Study shows racial and ethnic minorities and low-income groups in U.S. experience higher levels of air pollution


According to a new study published in the journal Nature, Black, Asian, Hispanic, Latino, and low-income communities are exposed to higher levels of a dangerous air pollutant knows as PM2.5, compared to other populations in the United States.

The research was conducted at the Harvard T.H. Chan School of Public Health and led by Francesca Dominici, PhD, Harvard Chan School Professor of Biostatistics, Population and Data Science. Researchers studied demographic data from the U.S. Census Bureau and American Community Survey from 2000 to 2016. They combined demographic data with data on PM2.5 levels, gathered from satellite observations and atmospheric chemistry models analyzing all 32,000 U.S. zip code tabulations areas (ZCTA).

On average, from 2000 to 2016, researchers found that exposure to PM2.5 decreased from 12.6 micrograms per cubic meter of air (μg/m3) to 7.5 μg/m3, dropping below the recommended maximum exposure of PM2.5, 12 μg/m3. In addition, the percentage of the U.S. population exposed to PM2.5 levels greater than 12 μg/m3 dropped from 57.3 percent in 2000 to 4.5 percent in 2016. However, researchers also found that areas that were majority white or Native American consistently had lower levels of PM2.5 than majority Black, Asian, Hispanic, or Latino areas.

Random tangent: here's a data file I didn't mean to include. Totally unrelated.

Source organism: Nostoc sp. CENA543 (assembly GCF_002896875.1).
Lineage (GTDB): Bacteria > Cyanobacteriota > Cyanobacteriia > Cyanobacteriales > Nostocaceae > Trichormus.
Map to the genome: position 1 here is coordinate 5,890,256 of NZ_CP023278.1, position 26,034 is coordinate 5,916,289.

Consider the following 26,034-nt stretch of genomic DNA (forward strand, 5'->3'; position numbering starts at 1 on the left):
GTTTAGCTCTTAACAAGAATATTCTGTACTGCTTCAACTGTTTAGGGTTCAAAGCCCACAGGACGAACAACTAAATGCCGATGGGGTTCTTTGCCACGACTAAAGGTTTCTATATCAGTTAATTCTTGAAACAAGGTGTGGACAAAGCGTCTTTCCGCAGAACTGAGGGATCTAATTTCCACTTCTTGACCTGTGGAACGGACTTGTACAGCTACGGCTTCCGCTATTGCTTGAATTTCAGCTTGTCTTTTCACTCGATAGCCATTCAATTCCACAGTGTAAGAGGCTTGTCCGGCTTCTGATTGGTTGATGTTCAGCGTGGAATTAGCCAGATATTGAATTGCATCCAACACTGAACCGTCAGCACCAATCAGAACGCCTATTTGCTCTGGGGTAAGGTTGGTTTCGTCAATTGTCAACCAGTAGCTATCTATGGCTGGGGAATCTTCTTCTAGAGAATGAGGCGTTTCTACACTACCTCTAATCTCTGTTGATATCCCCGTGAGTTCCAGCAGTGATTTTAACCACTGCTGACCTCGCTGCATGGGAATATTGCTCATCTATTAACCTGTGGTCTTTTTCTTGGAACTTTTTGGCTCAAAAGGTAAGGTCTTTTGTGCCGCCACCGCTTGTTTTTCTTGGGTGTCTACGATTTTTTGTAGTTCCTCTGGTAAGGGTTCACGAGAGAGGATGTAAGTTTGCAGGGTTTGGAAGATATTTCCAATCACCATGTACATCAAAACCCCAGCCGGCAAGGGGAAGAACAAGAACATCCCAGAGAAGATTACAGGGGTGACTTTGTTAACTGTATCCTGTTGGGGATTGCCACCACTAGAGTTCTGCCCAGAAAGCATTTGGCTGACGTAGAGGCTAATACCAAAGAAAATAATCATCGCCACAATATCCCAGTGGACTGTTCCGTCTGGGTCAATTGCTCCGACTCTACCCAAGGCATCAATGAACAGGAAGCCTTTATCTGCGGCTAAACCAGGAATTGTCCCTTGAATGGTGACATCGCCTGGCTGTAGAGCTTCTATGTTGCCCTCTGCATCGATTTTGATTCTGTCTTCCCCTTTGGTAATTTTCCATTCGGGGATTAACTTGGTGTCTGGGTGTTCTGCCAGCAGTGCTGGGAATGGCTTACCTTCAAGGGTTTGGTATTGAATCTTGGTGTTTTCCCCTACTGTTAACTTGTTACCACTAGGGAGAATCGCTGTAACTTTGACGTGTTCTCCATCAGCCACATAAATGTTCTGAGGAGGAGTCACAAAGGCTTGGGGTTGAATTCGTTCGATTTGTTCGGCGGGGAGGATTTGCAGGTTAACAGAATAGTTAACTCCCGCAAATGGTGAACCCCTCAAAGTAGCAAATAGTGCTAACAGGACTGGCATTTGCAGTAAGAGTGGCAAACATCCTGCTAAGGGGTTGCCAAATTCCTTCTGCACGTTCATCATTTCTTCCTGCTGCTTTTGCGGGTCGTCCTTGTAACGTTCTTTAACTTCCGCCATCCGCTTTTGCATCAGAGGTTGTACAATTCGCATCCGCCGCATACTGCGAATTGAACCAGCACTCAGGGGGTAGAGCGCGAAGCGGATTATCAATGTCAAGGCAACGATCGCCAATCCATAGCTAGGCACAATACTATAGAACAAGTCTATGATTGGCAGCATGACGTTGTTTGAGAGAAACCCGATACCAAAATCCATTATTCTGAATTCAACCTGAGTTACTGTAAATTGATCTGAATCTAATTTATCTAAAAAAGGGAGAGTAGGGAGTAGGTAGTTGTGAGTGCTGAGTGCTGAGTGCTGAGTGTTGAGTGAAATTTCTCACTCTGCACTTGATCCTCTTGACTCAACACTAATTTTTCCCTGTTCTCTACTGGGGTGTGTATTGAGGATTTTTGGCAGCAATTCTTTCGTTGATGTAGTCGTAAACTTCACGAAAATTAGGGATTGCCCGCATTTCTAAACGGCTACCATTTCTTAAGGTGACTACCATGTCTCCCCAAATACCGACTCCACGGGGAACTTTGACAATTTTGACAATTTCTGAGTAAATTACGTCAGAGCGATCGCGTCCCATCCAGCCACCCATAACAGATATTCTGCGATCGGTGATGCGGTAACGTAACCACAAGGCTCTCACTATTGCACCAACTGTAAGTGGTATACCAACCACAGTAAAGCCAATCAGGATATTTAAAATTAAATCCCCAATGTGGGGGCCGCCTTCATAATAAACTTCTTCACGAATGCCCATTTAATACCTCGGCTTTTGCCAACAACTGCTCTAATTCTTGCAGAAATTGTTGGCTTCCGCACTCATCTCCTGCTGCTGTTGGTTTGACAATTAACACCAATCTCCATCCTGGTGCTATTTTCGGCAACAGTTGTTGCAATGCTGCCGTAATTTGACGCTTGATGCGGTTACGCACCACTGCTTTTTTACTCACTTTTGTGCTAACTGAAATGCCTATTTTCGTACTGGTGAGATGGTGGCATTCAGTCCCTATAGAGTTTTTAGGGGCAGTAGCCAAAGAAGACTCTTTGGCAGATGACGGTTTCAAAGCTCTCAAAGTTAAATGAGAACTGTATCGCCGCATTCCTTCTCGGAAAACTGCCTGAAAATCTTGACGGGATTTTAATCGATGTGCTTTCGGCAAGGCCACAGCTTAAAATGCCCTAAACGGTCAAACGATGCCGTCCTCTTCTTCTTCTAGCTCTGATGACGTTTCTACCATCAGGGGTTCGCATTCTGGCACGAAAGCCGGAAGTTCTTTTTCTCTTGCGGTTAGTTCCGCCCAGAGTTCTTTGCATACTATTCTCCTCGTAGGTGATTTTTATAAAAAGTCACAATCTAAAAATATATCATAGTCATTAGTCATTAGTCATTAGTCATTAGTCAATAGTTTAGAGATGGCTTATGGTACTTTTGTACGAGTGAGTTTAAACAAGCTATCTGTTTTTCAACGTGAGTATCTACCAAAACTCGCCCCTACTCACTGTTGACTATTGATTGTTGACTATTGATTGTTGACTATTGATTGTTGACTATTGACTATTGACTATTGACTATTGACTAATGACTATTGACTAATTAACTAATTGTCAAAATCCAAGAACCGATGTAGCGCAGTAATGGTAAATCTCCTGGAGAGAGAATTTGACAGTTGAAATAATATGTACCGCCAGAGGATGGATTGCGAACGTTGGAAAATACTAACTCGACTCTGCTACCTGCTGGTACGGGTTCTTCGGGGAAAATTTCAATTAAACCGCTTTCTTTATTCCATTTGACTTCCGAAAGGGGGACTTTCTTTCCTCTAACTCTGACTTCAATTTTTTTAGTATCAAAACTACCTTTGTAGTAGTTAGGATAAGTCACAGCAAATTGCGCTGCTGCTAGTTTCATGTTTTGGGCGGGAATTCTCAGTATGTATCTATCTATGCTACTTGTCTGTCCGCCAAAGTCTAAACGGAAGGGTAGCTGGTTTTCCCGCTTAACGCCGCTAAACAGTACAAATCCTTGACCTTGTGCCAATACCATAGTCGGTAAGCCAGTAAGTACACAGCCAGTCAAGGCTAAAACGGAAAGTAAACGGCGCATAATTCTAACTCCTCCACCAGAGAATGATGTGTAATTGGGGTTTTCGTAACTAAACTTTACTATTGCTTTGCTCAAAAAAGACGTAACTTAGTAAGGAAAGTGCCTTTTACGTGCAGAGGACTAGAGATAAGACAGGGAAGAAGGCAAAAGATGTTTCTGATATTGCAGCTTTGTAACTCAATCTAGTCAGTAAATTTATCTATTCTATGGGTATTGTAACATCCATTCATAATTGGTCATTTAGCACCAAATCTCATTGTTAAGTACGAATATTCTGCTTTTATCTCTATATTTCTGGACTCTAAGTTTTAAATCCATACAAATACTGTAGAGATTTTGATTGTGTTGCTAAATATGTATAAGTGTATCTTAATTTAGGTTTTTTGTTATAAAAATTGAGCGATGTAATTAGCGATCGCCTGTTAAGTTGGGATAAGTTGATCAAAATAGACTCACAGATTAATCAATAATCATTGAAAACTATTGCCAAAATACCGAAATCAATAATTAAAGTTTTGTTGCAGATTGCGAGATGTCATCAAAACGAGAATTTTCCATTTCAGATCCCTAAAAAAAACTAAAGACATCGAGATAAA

The study’s results showed that the more Black or Latino people living in a particular ZCTA, the greater the levels of PM2.5 exposure. In contrast, the study showed decreased levels of PM2.5 in ZCTAs with high white and Native American population densities. In addition, researchers found areas with lower income groups had increased exposure to PM2.5 compared to areas with higher income levels. The study also found relative disparities among racial and ethnic group exposure to PM2.5 had increased from 2000 to 2016.

These findings suggest that although the U.S. has decreased overall PM2.5 levels, disparities in PM2.5 exposure remain between ethnic, racial, and income groups, highlighting the need for more targeted air-pollution reduction.